Based in Sydney, Australia, Foundry is a blog by Rebecca Thao. Her posts explore modern architecture through photos and quotes by influential architects, engineers, and artists.

Baggage Claim

"Your grandfather would call this 'hurry up to wait'" said my mom.

We were past Passport Control. But the baggage conveyor belt hadn't started up. What was the point. Stand in line there, or wait for forever here.

Baggage claim was small. Only three belts. One was moving. Maybe it was the luggage from that British Airways flight. There were the usual black suitcases. Maybe blue if you wanted to get really crazy. But then there were these bags that I'd never seen before. Red, white, and blue plaid bags. Or red, white, and green. Clearly made out of plastic. There were dozens of them on the belt. People pulled them off the belt and stacked them up on their luggage carts. They had no wheels. And no real way of carrying them that I saw besides two thin handles.  Really they looked like big plaid cubes stuffed full, and very heavy. Some bags were getting stuck and falling off the belt. Or getting pushed off by the rest of the luggage, I'm not sure which. Workers ran around rescuing the bags and putting them back on. Actually they weren't running, they were strolling casually.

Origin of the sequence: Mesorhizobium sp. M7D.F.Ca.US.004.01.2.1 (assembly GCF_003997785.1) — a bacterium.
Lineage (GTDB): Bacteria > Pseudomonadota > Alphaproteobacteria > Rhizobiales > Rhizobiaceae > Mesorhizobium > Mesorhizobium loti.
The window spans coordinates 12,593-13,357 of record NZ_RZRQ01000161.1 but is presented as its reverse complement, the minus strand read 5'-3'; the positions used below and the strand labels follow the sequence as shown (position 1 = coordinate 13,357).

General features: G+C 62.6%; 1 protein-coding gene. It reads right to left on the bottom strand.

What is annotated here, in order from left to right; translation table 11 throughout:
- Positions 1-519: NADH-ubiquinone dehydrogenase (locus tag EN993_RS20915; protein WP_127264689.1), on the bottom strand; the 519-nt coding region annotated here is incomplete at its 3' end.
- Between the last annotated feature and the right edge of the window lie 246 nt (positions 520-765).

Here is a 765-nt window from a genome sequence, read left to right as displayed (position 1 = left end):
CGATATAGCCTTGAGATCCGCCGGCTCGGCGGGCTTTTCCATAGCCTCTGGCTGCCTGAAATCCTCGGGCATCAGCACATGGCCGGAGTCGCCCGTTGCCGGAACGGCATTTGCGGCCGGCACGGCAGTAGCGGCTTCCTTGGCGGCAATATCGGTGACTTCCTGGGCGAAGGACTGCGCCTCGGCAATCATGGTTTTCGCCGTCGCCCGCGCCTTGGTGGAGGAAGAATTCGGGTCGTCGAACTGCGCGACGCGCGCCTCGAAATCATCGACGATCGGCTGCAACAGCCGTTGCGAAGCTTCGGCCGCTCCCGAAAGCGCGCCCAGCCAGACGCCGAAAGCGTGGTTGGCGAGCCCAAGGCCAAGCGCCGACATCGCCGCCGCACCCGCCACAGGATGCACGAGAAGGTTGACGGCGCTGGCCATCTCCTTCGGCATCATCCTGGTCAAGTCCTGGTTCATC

(In my old age, I now know that they're called 'Ghana Must Go' bags, and they come from the 80's when Nigeria expelled the resident Ghanaians).

Dad recognized someone.

"Dave," he said, "good to see you."

They shook hands. Everyone was introduced. There was a boy about my age, probably in my class. A girl a little older than my brother, and a boy a little younger. They had already been here for a year, but they'd lived in an apartment in the city. They were moving to the new compound just like us.

"Come to our house tomorrow. We're 17," the mother said.

"Sounds great!", my mom replied.

They left through the automatic doors. Their baggage had already come.  Our conveyor belt still hadn't moved.

"It is always like this?" I asked Dad.

"Just be patient," he said. 

"I've been patient," I said.

"Five more minutes. Maybe ten," Dad replied.

The waiting was boring. I was tired. I just wanted get in the van and go to our new house. I wanted to sleep. Even if it wasn't my bed yet. Why did everything have to take so long.

First morning

Passport Control